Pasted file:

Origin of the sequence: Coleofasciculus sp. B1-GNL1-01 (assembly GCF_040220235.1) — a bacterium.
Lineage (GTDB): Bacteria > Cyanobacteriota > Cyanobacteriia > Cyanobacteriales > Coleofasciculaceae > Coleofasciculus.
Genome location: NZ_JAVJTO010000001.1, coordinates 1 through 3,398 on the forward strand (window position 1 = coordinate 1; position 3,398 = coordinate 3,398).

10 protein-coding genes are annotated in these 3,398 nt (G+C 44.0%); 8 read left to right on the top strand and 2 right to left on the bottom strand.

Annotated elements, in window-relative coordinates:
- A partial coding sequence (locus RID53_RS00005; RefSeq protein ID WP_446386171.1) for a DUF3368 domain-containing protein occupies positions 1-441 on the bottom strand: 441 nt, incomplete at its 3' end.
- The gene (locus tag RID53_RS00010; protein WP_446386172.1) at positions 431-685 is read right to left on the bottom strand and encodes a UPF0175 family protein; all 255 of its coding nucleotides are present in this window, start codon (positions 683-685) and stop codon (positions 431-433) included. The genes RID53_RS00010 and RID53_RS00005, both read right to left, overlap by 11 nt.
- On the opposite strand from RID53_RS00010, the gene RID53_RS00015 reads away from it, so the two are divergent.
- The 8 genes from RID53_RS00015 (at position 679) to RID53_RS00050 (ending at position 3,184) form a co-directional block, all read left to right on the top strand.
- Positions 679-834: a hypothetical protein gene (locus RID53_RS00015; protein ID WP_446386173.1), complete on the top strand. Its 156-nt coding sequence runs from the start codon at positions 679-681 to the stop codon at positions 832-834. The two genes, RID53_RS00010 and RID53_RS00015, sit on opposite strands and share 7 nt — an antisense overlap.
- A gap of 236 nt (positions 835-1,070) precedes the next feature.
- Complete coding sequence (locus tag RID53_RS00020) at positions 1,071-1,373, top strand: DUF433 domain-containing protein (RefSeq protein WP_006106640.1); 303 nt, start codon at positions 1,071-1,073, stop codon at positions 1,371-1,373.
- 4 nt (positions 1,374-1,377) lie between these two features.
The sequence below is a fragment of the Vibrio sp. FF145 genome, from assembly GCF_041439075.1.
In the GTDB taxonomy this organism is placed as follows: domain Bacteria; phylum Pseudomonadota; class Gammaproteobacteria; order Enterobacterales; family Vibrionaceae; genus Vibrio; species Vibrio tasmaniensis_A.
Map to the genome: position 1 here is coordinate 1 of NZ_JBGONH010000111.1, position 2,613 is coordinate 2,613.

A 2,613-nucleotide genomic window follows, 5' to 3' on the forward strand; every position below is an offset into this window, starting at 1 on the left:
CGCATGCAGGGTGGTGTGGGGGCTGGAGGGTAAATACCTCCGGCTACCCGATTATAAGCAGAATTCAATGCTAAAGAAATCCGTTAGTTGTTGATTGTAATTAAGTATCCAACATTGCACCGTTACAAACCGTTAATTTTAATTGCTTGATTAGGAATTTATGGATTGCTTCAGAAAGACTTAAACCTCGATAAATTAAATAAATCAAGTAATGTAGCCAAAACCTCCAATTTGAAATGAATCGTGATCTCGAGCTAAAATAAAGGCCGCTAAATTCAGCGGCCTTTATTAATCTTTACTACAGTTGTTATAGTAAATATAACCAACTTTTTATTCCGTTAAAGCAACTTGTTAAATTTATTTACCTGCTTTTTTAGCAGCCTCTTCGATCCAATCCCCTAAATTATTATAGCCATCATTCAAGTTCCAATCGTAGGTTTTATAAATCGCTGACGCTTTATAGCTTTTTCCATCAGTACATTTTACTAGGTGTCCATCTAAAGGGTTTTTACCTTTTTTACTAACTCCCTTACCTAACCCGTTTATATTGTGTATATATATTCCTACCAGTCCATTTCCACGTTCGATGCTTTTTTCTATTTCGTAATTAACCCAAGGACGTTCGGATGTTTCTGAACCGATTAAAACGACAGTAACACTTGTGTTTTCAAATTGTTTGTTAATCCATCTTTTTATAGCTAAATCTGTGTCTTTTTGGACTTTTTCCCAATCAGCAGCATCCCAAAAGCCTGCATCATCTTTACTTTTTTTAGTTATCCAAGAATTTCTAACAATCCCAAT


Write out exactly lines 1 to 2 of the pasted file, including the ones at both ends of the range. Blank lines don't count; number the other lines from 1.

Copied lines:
Origin of the sequence: Coleofasciculus sp. B1-GNL1-01 (assembly GCF_040220235.1) — a bacterium.
Lineage (GTDB): Bacteria > Cyanobacteriota > Cyanobacteriia > Cyanobacteriales > Coleofasciculaceae > Coleofasciculus.